Saturday, October 16, 2010
The sun and cold of the morning penetrates my sleep as routine of the mind wakes me. I am waffling between getting up and making coffee or reading. I choose to read. Chapter six of Styron’s, Sophie’s Choice is merciless in it’s description of the evilness of Höss and the Auschwitz concentration camp. I can only read one chapter. The house is October cold and I build a fire of cottonwood, then brew a half pot of fresh Colombian. While I make oatmeal with apples I listen to Prokofiev’s Symphony No.1 in D, Opus 25 and then sit down to the strange absent eyes of Modigliani portraits. Seated next to the fire, eating oatmeal and leafing through the long necks and somber stares of these wonderful painting I feel the buzz of Colombian and head for the computer to work on Dick’s blog.
Charcoal, Seated Man on Stool, 24x36, Signed R. O. Burg, Courtesy of Peter Burg
As the computer boots up I can’t help but reflect on my luck to have enjoyed such a rich artistic life. My miniscule place in history has been safe you might say. Growing up in post W.W. II and just missing Vietnam, I have had the luxury of a comfortable life, not that I didn’t see or know about many of the catastrophic and monumental events of the world as riots, banks failures, mass murderers, environmental tragedies, space walks, assassinations, and scientific achievements, but mostly peace. I grew up in a nice house in an aspiring neighborhood, good for kids that afforded many opportunities for culture, friends and education. I was fortunate and had a good start. There are no complaints just new observations.
Pastel, Lakeside House, 12x14, Unsigned by Burg, Courtesy of Peter Burg
Still Life with Bread, 24x30, Oil Masonite, Framed, Signed by Dick Burg, Courtesy of Peter Burg
I am experiencing an evaluation of my own life as I peer into and study the intricacies of my fathers life. Things and occurrences that I have buried or forgotten, ignite the fuse of reflection that I am going through. There is a resurgence of appreciation that is happening here. The good and bad that I lived through in the family environment, seem to merge into less harsh colors as time goes on. The proverbial mellowing with age. I came late in the Burg family, fifteen years into the unit, and there is much I missed. I was oblivious to the early blissful marital time of Dick and Betty prior to the onslaught and weight of five children and before I knew anything of the social pressures that can dictate the behavior and attitudes of a couple and the ramifications that can ensue, or for that matter the inner core of the humans that were my parents. What made them tick? Who were they? I probably will never know fully and I don’t care because I’ve gotten to know enough to see that they did the best they could. They were examples of humans and, as we all know, humans are imperfect by some standard of celestial perfection but nevertheless perfect in an earthly sense.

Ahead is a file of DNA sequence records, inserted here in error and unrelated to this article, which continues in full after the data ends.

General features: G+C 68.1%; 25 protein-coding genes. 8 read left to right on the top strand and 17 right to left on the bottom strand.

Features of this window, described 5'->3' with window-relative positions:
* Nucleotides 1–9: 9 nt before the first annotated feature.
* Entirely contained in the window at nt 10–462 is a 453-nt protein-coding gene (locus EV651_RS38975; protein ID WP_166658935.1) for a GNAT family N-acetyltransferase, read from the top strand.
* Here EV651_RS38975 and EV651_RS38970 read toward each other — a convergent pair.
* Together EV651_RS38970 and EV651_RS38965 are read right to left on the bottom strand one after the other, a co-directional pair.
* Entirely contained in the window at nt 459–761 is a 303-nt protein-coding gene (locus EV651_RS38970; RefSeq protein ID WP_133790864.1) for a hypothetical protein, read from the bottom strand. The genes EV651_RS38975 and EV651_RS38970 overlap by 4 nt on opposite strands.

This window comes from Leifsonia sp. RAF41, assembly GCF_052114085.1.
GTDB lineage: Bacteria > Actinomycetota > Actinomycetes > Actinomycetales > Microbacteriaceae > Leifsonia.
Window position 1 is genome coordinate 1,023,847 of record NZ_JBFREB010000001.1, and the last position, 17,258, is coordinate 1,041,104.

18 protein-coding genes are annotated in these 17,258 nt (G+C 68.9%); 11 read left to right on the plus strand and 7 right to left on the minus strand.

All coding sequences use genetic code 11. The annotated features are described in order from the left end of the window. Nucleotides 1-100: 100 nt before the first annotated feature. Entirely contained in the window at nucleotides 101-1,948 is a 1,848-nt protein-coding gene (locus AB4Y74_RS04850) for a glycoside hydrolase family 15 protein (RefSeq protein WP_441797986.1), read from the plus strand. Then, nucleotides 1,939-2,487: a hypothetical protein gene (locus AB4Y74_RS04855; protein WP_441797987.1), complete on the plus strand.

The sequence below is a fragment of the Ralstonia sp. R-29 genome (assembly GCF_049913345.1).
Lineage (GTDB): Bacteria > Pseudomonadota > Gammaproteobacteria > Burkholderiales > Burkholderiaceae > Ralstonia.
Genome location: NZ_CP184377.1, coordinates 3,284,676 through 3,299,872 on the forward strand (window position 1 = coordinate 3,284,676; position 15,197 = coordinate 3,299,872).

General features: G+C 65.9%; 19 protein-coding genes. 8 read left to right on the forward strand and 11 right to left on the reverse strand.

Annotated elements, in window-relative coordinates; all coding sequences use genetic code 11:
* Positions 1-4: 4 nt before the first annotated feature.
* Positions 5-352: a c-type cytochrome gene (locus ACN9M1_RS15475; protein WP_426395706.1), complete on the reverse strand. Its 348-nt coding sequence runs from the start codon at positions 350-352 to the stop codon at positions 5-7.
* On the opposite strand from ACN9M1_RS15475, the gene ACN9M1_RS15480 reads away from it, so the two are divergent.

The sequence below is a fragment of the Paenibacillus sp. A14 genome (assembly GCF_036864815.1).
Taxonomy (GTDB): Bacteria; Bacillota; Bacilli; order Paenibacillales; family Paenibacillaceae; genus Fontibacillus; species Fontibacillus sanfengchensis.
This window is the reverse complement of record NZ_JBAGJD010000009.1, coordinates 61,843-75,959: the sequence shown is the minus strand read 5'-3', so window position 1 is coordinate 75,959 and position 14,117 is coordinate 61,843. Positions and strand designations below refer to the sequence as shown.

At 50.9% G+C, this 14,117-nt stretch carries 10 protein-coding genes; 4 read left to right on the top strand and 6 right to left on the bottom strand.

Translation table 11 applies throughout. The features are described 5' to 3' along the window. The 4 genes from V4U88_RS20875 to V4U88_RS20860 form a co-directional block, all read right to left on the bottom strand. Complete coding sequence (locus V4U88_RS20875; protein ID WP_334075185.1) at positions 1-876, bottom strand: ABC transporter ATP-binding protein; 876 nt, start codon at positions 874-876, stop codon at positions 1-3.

Burg Family, October 1977, Back Row Left to Right, Richard Burg Jr., Melissa, Betty, Laura, Dick. Front Row, Patty and Peter.
The “sublime search” comes to mind day after day as I enter each painting, photograph, and snippet of background information. A relentless search, not so much for the “truth”, but of the profoundly interesting quality of how interwoven all thing are, and how they all contribute to the “glorious” whole of life.
I distinctly remember one time when my father remarked to me, while he was relaying some anecdote regarding something or other, about my lackadaisical attitude. “Aren’t you interested?” he said. It was like he hit me with a hammer. Those three words rather than “I love you” stayed with me like a tattoo on the brain. It wasn’t so much that I wasn’t “interested”, but rather, he was. There is no more efficient teacher than example. It hardly mattered that he was not interested in everything, for who can be, but interested in a balanced variety of things that would benefit the development of anyone. From then on, maybe out of spite, my own search began.
#138 Sunday Morning, 18x24, Oil on Masonite, Framed, Signed by Dick Burg, Courtesy of Mr. and Mrs. Kieran Hughes.
As I enter artifact, sketch, or fact regarding his career, I can see his search clearly, each avenue of interest and how he applied it to the whole create the superb portrait of the man. This development and evolution of the man through visual art is fantastic. The sketches, the paint strokes, the studies, the paintings, the subjects categories, and all the mortar of living between it create an example of the solid edifice of a man in search.
Dick and Betty 1944.
This blog began more on impulse and the excitement of acquiring several paintings from relatives in the east. But as it progressed it has evolved into more of “coming to terms” with the body of work that is left in my charge. It has been a silent burden in a way. Something undealt with. I guess one has to fit it in, make it work, see some value, get motivated, find reasons , or get interested. I love art and I love my fathers work. It is the zeitgeist for me. I have fallen into the lure of personal clarification and nostalgia. It is the perspective of my artistic heritage that interests me most. I have pursued visual art with a degree in Graphic Design and my three sisters all have degrees in the Visual Arts. Even my brother has dabbled in the absolution of oil painting. This legacy I am sure was handed down to us through example by The Artist Dick Burg.